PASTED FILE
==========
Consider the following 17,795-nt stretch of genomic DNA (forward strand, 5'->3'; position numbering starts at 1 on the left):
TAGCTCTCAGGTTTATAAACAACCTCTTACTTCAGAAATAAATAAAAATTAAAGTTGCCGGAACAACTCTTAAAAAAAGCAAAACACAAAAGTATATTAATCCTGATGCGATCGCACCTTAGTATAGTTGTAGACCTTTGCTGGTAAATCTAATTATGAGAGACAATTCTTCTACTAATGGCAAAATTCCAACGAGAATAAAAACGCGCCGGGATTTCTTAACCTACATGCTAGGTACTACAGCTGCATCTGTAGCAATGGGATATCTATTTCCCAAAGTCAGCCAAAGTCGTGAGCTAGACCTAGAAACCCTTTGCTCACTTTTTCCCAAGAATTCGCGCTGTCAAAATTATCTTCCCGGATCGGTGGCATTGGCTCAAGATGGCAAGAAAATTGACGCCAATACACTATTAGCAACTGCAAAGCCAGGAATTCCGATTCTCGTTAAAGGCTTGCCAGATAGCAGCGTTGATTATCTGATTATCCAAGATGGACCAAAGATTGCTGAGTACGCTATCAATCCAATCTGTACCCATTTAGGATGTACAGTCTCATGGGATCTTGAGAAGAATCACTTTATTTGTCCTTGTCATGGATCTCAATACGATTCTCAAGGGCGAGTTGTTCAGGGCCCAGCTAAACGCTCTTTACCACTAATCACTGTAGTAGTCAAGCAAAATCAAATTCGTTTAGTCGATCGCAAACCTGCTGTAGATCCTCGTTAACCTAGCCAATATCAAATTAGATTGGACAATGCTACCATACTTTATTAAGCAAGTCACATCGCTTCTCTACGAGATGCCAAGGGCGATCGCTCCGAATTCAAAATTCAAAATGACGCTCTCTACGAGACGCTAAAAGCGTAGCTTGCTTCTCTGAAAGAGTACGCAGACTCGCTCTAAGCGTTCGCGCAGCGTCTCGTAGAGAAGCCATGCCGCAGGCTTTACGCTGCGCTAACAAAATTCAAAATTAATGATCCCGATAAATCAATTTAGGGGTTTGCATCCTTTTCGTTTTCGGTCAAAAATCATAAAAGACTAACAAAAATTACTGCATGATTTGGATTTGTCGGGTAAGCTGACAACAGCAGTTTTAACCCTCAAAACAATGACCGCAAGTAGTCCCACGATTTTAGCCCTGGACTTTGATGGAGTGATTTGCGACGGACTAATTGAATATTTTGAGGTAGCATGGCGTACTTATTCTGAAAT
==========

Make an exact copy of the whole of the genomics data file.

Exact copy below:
Consider the following 17,795-nt stretch of genomic DNA (forward strand, 5'->3'; position numbering starts at 1 on the left):
TAGCTCTCAGGTTTATAAACAACCTCTTACTTCAGAAATAAATAAAAATTAAAGTTGCCGGAACAACTCTTAAAAAAAGCAAAACACAAAAGTATATTAATCCTGATGCGATCGCACCTTAGTATAGTTGTAGACCTTTGCTGGTAAATCTAATTATGAGAGACAATTCTTCTACTAATGGCAAAATTCCAACGAGAATAAAAACGCGCCGGGATTTCTTAACCTACATGCTAGGTACTACAGCTGCATCTGTAGCAATGGGATATCTATTTCCCAAAGTCAGCCAAAGTCGTGAGCTAGACCTAGAAACCCTTTGCTCACTTTTTCCCAAGAATTCGCGCTGTCAAAATTATCTTCCCGGATCGGTGGCATTGGCTCAAGATGGCAAGAAAATTGACGCCAATACACTATTAGCAACTGCAAAGCCAGGAATTCCGATTCTCGTTAAAGGCTTGCCAGATAGCAGCGTTGATTATCTGATTATCCAAGATGGACCAAAGATTGCTGAGTACGCTATCAATCCAATCTGTACCCATTTAGGATGTACAGTCTCATGGGATCTTGAGAAGAATCACTTTATTTGTCCTTGTCATGGATCTCAATACGATTCTCAAGGGCGAGTTGTTCAGGGCCCAGCTAAACGCTCTTTACCACTAATCACTGTAGTAGTCAAGCAAAATCAAATTCGTTTAGTCGATCGCAAACCTGCTGTAGATCCTCGTTAACCTAGCCAATATCAAATTAGATTGGACAATGCTACCATACTTTATTAAGCAAGTCACATCGCTTCTCTACGAGATGCCAAGGGCGATCGCTCCGAATTCAAAATTCAAAATGACGCTCTCTACGAGACGCTAAAAGCGTAGCTTGCTTCTCTGAAAGAGTACGCAGACTCGCTCTAAGCGTTCGCGCAGCGTCTCGTAGAGAAGCCATGCCGCAGGCTTTACGCTGCGCTAACAAAATTCAAAATTAATGATCCCGATAAATCAATTTAGGGGTTTGCATCCTTTTCGTTTTCGGTCAAAAATCATAAAAGACTAACAAAAATTACTGCATGATTTGGATTTGTCGGGTAAGCTGACAACAGCAGTTTTAACCCTCAAAACAATGACCGCAAGTAGTCCCACGATTTTAGCCCTGGACTTTGATGGAGTGATTTGCGACGGACTAATTGAATATTTTGAGGTAGCATGGCGTACTTATTCTGAAAT